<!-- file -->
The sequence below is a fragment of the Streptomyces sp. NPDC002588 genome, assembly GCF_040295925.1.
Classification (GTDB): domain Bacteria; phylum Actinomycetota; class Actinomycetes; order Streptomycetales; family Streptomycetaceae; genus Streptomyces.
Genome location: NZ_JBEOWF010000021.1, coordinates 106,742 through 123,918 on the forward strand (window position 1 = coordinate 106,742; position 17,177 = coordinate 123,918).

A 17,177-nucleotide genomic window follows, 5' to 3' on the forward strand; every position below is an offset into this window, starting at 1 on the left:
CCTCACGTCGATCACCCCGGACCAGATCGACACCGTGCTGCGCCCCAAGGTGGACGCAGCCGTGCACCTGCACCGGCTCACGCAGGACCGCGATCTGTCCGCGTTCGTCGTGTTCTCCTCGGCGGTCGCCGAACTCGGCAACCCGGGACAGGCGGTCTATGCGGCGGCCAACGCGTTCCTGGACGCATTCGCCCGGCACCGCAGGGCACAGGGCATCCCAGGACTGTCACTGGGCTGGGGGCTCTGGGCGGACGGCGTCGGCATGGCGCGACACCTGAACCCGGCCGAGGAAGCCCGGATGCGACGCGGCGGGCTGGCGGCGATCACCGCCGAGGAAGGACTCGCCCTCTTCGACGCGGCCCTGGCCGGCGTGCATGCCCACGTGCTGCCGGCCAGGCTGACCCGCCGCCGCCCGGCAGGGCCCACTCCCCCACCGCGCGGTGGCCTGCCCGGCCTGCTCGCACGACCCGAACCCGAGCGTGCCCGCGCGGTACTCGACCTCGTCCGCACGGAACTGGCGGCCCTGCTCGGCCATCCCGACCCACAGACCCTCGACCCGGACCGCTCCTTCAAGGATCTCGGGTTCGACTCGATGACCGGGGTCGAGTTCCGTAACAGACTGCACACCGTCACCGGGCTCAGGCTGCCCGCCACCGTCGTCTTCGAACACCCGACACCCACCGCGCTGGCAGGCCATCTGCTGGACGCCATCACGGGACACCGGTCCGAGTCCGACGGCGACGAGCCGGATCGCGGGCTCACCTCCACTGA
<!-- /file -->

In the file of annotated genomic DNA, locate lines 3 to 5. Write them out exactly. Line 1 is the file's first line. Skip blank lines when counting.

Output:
Genome location: NZ_JBEOWF010000021.1, coordinates 106,742 through 123,918 on the forward strand (window position 1 = coordinate 106,742; position 17,177 = coordinate 123,918).

A 17,177-nucleotide genomic window follows, 5' to 3' on the forward strand; every position below is an offset into this window, starting at 1 on the left:
CCTCACGTCGATCACCCCGGACCAGATCGACACCGTGCTGCGCCCCAAGGTGGACGCAGCCGTGCACCTGCACCGGCTCACGCAGGACCGCGATCTGTCCGCGTTCGTCGTGTTCTCCTCGGCGGTCGCCGAACTCGGCAACCCGGGACAGGCGGTCTATGCGGCGGCCAACGCGTTCCTGGACGCATTCGCCCGGCACCGCAGGGCACAGGGCATCCCAGGACTGTCACTGGGCTGGGGGCTCTGGGCGGACGGCGTCGGCATGGCGCGACACCTGAACCCGGCCGAGGAAGCCCGGATGCGACGCGGCGGGCTGGCGGCGATCACCGCCGAGGAAGGACTCGCCCTCTTCGACGCGGCCCTGGCCGGCGTGCATGCCCACGTGCTGCCGGCCAGGCTGACCCGCCGCCGCCCGGCAGGGCCCACTCCCCCACCGCGCGGTGGCCTGCCCGGCCTGCTCGCACGACCCGAACCCGAGCGTGCCCGCGCGGTACTCGACCTCGTCCGCACGGAACTGGCGGCCCTGCTCGGCCATCCCGACCCACAGACCCTCGACCCGGACCGCTCCTTCAAGGATCTCGGGTTCGACTCGATGACCGGGGTCGAGTTCCGTAACAGACTGCACACCGTCACCGGGCTCAGGCTGCCCGCCACCGTCGTCTTCGAACACCCGACACCCACCGCGCTGGCAGGCCATCTGCTGGACGCCATCACGGGACACCGGTCCGAGTCCGACGGCGACGAGCCGGATCGCGGGCTCACCTCCACTGA